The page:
Georgia Personal Injury Trial Attorneys

Truck Accidents

Fry | Goehring successfully helps the injured recover the compensation they deserve.

Settlement over twenty times the prior offer
We filed a law-suit, and shortly thereafter we obtained a settlement over twenty times the prior offer.
A driver that was illegally taking opioids
Our Firm helped a gentleman that was hit by a driver that was illegally taking opioids, which affected his driving. This caused serious injuries to our client. We had multiple depositions, worked with a toxicologist and other experts, and were ultimately able to obtain a very large, and confidential settlement, for our very deserving client.
Five times the initial offer
We received a referral case from another attorney. It was a hit and run case with a low offer, which is common for these types of cases. After our firm filed suit, we were able to take the case to mediation and settled for 5 times the initial offer.
Five times the initial offer
Following mediation, the insurance company ended up agreeing to pay 2.5 times the amount of its prior statutory offer of settlement to resolve the case and avoid a jury trial.
Recently settled at mediation for a confidential, but significant amount
We represented a very nice Hispanic lady that was severely injured when a thermos she was carrying blew up causing her eye damage. We spent significant time and resources on this case, and working with another Firm, recently settled at mediation for a confidential, but significant amount. Our client and her family were thrilled that we took the time, and the risk, to assist in this very serious matter.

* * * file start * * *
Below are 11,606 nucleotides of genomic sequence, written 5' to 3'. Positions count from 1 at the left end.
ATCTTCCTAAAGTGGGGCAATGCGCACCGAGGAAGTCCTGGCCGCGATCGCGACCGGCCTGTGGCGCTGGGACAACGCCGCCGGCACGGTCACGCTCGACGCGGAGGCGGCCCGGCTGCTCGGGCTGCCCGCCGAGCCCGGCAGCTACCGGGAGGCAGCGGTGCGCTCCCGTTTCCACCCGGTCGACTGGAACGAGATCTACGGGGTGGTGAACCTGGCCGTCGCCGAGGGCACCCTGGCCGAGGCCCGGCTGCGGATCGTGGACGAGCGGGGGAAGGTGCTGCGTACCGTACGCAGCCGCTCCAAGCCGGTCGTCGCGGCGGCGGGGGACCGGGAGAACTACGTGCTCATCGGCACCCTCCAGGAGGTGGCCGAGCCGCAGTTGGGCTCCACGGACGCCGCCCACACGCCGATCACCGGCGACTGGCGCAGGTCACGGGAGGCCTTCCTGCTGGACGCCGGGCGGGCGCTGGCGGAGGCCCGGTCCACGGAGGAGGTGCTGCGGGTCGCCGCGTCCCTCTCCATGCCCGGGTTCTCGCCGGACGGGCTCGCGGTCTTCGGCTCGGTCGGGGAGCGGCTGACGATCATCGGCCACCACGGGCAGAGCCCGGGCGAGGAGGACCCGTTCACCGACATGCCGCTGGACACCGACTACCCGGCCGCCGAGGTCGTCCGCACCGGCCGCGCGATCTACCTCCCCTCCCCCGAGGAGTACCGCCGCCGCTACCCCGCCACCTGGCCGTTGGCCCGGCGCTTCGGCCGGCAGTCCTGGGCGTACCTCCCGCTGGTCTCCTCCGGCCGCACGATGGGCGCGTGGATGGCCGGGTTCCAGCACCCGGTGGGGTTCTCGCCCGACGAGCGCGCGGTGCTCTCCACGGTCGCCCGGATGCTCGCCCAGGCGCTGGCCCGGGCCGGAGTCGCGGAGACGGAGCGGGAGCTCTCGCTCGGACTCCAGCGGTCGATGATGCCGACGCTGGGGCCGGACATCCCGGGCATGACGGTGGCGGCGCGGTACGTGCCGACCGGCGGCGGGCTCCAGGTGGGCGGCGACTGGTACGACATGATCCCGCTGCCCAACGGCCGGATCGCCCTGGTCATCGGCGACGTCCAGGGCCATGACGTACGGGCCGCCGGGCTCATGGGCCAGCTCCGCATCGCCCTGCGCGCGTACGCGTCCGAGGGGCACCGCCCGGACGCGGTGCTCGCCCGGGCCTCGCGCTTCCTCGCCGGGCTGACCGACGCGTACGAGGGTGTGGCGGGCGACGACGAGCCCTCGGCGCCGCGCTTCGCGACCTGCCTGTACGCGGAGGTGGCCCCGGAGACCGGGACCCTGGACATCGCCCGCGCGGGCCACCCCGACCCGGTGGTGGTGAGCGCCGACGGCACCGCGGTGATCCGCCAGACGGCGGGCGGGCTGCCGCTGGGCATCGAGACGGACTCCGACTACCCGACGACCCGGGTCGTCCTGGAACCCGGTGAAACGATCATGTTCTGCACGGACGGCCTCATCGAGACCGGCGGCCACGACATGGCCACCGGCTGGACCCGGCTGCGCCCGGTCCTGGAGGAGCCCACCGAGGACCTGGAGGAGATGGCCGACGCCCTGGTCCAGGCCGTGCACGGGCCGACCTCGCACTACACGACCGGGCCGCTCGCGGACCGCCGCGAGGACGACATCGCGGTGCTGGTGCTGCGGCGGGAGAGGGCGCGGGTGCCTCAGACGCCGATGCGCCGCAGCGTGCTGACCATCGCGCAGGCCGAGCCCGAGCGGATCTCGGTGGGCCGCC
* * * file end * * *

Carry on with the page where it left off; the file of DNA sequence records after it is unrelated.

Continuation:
Settlement over six times the previous offer
We recently represented a man that was bitten by a dog, that was not on a leash and not restrained as required by the applicable laws and ordinances. The initial offer to this gentleman did not even cover his medical bills. Our firm took over his case, and we secured a settlement of over six times the previous offer. We were happy to secure a great settlement for one of many dog bites cases that we handle every year.

Motorcycle Accident Laws in Georgia

Every motorcycle owner in Georgia knows how thrilling operating their bikes on the road can be. It is, in fact, a hobby for many residents of Georgia and a way of life for many enthusiasts. Any motorcyclist can tell you how exhilarating it is to ride a motorcycle. But bikers will also admit that, whether it is one’s way of life, hobby, or means to get to places, motorcycling in Georgia also comes with its own risks.


Just like car and truck drivers in Georgia are required to follow traffic laws, motorcycle riders must do the same. Every state, including Georgia, has specific motorcycle accident laws that riders must abide by. Riders need to familiarize themselves with motorcycle accident laws in Georgia to help avoid traffic violations and accidents. Failure to know these laws could result in penalties or fines reflecting the severity of the offense or other serious legal consequences when a motorcycle accident happens.